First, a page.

Cambridge Dictionaries online Cambridge Dictionaries online

The most popular online dictionary and thesaurus for learners of English

English definition of “unpick”

unpick

verb [T] uk   /ʌnˈpɪk/ us  

unpick verb [T] (SEWING)

to cut or remove the stitches from a line of sewing

unpick verb [T] (IDEAS)

If you unpick a difficult subject, you separate and examine its different parts carefully: As long as two years ago, Mandelson tried to unpick the reasons for the disaster.

unpick verb [T] (DESTROY)

to gradually destroy or remove the good effects of what someone has done or created: The former leader now has to watch his successor unpicking what he strived so hard to achieve.
(Definition of unpick from the Cambridge Advanced Learners Dictionary & Thesaurus © Cambridge University Press)
What is the pronunciation of unpick?
Add Cambridge dictionaries to your browser to your website

Word of the Day

give the green light to sth

to give permission for someone to do something or for something to happen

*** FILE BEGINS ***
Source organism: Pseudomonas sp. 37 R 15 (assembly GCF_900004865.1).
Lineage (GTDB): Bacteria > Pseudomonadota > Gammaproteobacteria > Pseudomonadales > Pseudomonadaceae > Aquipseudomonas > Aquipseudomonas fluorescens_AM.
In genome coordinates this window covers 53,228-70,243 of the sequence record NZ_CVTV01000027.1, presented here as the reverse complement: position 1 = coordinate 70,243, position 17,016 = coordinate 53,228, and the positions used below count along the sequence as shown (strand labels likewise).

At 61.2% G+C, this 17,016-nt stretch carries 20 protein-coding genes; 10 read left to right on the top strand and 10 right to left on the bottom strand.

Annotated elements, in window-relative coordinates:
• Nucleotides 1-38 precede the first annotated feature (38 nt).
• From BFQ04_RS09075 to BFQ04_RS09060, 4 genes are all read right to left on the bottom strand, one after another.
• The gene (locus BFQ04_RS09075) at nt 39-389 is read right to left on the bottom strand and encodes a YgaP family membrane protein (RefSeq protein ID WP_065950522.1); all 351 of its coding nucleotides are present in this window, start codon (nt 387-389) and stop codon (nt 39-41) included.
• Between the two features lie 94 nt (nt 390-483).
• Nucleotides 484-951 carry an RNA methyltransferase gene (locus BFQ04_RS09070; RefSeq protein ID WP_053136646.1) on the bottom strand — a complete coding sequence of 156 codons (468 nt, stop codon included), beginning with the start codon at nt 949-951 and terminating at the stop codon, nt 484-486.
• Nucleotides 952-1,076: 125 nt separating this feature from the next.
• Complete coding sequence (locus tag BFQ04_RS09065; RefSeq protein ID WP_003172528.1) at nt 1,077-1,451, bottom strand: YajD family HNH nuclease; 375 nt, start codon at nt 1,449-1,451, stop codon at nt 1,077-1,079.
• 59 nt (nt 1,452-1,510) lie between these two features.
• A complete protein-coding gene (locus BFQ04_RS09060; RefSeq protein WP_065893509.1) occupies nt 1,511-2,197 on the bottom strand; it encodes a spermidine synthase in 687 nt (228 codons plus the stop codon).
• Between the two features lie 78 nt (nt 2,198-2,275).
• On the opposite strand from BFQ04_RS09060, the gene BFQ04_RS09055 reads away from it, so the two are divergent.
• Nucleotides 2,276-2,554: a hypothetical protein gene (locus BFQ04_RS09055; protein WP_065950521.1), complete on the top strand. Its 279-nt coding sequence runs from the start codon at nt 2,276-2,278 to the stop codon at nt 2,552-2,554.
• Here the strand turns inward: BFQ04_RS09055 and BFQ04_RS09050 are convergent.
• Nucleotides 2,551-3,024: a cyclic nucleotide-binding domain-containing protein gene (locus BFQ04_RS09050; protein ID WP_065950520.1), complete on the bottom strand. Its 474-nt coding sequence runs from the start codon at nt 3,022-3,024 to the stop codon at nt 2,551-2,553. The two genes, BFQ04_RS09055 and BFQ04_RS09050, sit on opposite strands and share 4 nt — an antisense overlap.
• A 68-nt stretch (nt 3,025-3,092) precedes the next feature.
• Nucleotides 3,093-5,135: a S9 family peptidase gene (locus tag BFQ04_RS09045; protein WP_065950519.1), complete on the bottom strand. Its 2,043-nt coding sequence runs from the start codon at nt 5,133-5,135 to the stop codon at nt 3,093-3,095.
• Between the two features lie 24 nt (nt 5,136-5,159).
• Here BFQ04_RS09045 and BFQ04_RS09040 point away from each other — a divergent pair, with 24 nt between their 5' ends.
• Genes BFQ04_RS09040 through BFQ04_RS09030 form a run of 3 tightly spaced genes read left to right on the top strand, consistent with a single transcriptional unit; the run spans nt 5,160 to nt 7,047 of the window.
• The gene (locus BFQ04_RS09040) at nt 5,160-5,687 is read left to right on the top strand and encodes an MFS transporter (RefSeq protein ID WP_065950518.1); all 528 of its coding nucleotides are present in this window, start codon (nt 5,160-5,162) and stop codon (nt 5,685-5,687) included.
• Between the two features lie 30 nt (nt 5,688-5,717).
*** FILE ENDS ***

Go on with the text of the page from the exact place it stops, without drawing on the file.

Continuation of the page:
Word of the Day

Highly delighted, bitterly disappointed, ridiculously cheap: adverbs for emphasis.

by Liz Walter,
October 22, 2014
We often make adjectives stronger by putting an adverb in front of them. The most common ones are very and, for a stronger meaning, extremely: He was very pleased. The ship is extremely large. However, we don’t use very or extremely for adjectives that already have a strong meaning, for example fantastic,

Read More 

life tracking noun

October 20, 2014
the use of one or more devices or apps to monitor health, exercise, how time is spent, etc.

Read More